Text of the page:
Can Big Data Help Cities Measure and Act on Racial Inequities?

Can Big Data Help Cities Measure and Act on Racial Inequities?

By Emily Warren, postdoctoral fellow, 21st Century Cities Initiative, Johns Hopkins University

New research by Paul Jargowsky reveals that economic segregation – that is the differences in average incomes across neighborhoods – is growing at an even faster rate than household income inequality in U.S. metro areas, the indicator most commonly used in media accounts of rising inequality in the U.S.

Jargowsky’s research and its implications for city leaders were the topics of a panel at our 21st Century Neighborhoods symposium held last December in Baltimore. The panel had a far-reaching conversation about the relationship between economic segregation and racial segregation, which prevent residents of color from accessing economic opportunities enjoyed by many white residents. According to Jargowsky, about 30 percent of economic segregation in metro areas is simply a function of racial segregation.

Michael McAfee, President of PolicyLink pointed out the challenges cities face in addressing the enduring legacy of race-based policies that continue to contribute to inequities. McAfee noted that while city leaders and other officials are drawn more than ever to the power of big data and analytics to drive policy, such applications of data science are not adequately measuring the impact of policies on vulnerable populations and people of color. He urged cities and other institutions to develop plans for using data systems for reducing racial inequity.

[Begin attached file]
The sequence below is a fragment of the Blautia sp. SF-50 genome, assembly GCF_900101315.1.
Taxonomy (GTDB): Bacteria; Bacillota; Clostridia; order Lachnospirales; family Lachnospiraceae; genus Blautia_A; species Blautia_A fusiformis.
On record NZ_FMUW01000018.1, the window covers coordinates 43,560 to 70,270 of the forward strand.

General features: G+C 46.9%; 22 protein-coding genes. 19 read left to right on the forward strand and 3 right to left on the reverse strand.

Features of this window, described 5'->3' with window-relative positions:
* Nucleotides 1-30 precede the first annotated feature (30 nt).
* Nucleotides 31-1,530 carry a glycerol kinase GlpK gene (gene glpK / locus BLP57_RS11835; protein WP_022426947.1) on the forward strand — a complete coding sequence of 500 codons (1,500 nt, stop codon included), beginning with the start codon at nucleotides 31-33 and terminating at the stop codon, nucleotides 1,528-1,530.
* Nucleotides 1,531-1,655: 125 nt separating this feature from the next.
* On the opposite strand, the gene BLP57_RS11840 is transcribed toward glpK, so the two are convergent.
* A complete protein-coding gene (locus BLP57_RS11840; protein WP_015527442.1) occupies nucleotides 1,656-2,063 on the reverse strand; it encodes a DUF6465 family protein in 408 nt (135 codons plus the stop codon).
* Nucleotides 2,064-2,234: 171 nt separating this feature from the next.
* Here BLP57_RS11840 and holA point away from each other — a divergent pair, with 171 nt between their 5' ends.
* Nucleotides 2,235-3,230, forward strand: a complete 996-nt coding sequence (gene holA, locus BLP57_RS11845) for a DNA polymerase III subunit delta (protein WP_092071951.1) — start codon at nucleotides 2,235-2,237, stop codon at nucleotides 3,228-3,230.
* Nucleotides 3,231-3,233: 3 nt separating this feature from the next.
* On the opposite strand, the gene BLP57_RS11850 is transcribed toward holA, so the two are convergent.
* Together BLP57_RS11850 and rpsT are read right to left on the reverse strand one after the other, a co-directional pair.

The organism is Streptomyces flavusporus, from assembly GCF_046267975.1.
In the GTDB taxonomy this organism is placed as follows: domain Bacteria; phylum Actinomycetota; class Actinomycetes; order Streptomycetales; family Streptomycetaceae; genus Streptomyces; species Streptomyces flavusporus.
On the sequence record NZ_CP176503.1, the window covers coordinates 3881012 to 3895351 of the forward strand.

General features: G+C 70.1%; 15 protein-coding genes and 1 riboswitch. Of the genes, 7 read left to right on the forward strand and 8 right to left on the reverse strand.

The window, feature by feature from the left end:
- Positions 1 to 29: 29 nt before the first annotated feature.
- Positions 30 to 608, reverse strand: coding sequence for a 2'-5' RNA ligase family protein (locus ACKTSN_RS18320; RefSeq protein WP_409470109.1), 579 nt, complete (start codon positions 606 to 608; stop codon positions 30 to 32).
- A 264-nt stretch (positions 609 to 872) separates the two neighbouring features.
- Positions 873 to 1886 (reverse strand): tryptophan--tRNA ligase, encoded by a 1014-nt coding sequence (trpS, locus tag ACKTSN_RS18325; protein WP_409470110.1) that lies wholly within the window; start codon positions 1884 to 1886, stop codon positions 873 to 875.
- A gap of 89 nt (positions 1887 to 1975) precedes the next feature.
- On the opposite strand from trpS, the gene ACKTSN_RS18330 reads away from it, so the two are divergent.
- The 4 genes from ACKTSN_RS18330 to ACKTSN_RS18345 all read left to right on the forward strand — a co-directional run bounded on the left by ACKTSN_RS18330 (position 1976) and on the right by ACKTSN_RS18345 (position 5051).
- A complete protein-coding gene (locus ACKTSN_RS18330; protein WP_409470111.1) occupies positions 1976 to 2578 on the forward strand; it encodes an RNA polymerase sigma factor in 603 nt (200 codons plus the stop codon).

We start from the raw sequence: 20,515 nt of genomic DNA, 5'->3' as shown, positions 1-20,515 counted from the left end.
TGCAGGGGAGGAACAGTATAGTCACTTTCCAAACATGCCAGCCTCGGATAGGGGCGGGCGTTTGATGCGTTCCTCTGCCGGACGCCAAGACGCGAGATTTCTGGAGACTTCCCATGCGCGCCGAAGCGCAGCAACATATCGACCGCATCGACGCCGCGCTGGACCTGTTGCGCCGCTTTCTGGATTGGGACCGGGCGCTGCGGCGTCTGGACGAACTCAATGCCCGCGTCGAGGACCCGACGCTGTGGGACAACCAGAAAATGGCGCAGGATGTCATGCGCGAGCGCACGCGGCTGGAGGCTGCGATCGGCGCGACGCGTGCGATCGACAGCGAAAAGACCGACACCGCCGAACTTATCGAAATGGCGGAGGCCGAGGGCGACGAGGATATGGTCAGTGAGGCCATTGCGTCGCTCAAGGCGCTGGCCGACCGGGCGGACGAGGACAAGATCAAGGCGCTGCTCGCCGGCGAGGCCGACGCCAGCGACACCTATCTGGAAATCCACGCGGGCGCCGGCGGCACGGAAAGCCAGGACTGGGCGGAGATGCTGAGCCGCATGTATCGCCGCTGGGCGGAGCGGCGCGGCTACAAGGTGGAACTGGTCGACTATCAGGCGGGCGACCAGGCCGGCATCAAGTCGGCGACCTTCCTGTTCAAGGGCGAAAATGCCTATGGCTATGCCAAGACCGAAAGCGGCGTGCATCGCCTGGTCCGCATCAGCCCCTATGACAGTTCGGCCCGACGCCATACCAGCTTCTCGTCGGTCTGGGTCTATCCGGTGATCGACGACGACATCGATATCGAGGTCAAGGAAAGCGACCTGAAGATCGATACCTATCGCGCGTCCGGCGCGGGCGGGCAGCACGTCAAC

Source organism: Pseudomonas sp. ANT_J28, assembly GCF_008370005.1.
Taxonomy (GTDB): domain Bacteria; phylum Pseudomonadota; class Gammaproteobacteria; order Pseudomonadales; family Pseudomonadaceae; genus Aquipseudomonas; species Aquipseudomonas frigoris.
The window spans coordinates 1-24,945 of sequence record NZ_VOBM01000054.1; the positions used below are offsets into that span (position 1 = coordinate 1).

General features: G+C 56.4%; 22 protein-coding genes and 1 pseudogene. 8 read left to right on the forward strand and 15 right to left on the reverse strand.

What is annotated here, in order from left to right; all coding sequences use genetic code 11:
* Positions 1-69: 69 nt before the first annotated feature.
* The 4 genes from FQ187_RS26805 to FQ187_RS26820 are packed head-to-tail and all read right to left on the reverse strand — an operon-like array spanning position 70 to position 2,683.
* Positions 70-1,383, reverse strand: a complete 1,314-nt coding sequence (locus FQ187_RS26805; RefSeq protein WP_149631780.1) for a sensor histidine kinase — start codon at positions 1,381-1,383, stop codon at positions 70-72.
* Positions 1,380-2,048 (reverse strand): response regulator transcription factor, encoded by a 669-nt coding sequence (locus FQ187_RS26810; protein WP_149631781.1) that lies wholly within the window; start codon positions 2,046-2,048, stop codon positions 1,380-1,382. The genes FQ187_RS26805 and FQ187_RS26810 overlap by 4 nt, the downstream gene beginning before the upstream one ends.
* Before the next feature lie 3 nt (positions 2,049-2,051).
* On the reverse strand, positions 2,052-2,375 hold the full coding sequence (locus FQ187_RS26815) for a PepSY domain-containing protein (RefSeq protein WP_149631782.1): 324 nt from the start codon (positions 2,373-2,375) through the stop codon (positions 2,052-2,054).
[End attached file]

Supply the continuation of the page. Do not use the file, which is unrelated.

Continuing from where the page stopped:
In this post, we explore the idea of an “equity index” more closely and take a look at how some cities are using big data to measure racial inequities; and how they are responding to challenges to make use of this data in ways that focus on long-term solutions.

How are cities examining inequity?

In recent years, cities have become more proactive in addressing local inequities through the use of administrative data systems to identify the prevalence of structural and distributional inequality. From agencies such as planning, health, housing, human services, transportation, and public safety, cities have a wealth of data at their disposal for investigating local inequities, both in terms of equity distributed across neighborhoods and across race. Here are some examples:

  • In 2017, the Baltimore city planning department found that investments for projects such as infrastructure, recreation centers, parks, and other public spaces varied by the racial composition of the neighborhood. Neighborhoods in which residents are predominantly white received on average two times as much capital investment per year as neighborhoods where residents are predominantly people of color.
  • In 2017, the city of St. Paul, Minnesota, used administrative data to examine neighborhoods with the largest number of tickets issued during snow emergencies. They found that tickets were disproportionately issued in low-income areas with large numbers of rental properties and a significant proportion of immigrant populations.